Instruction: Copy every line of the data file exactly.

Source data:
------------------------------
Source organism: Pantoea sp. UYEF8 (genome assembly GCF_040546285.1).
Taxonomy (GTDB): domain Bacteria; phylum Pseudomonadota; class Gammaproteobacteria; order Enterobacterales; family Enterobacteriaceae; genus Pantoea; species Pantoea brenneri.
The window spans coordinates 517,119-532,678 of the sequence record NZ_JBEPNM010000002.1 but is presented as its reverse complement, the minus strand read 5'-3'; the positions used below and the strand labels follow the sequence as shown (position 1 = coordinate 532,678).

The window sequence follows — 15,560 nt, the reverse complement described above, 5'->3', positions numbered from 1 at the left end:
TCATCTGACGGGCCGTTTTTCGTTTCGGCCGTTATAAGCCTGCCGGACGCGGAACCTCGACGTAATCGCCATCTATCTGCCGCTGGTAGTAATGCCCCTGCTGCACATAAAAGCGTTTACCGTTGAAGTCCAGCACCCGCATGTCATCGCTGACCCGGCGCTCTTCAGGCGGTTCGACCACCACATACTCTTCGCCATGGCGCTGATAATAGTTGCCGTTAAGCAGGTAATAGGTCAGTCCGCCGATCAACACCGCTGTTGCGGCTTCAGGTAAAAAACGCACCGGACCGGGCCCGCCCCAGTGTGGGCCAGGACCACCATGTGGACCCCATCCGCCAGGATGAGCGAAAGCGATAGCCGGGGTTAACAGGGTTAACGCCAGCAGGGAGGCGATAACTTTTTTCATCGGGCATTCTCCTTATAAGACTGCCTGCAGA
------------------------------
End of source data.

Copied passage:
Source organism: Pantoea sp. UYEF8 (genome assembly GCF_040546285.1).
Taxonomy (GTDB): domain Bacteria; phylum Pseudomonadota; class Gammaproteobacteria; order Enterobacterales; family Enterobacteriaceae; genus Pantoea; species Pantoea brenneri.
The window spans coordinates 517,119-532,678 of the sequence record NZ_JBEPNM010000002.1 but is presented as its reverse complement, the minus strand read 5'-3'; the positions used below and the strand labels follow the sequence as shown (position 1 = coordinate 532,678).

The window sequence follows — 15,560 nt, the reverse complement described above, 5'->3', positions numbered from 1 at the left end:
TCATCTGACGGGCCGTTTTTCGTTTCGGCCGTTATAAGCCTGCCGGACGCGGAACCTCGACGTAATCGCCATCTATCTGCCGCTGGTAGTAATGCCCCTGCTGCACATAAAAGCGTTTACCGTTGAAGTCCAGCACCCGCATGTCATCGCTGACCCGGCGCTCTTCAGGCGGTTCGACCACCACATACTCTTCGCCATGGCGCTGATAATAGTTGCCGTTAAGCAGGTAATAGGTCAGTCCGCCGATCAACACCGCTGTTGCGGCTTCAGGTAAAAAACGCACCGGACCGGGCCCGCCCCAGTGTGGGCCAGGACCACCATGTGGACCCCATCCGCCAGGATGAGCGAAAGCGATAGCCGGGGTTAACAGGGTTAACGCCAGCAGGGAGGCGATAACTTTTTTCATCGGGCATTCTCCTTATAAGACTGCCTGCAGA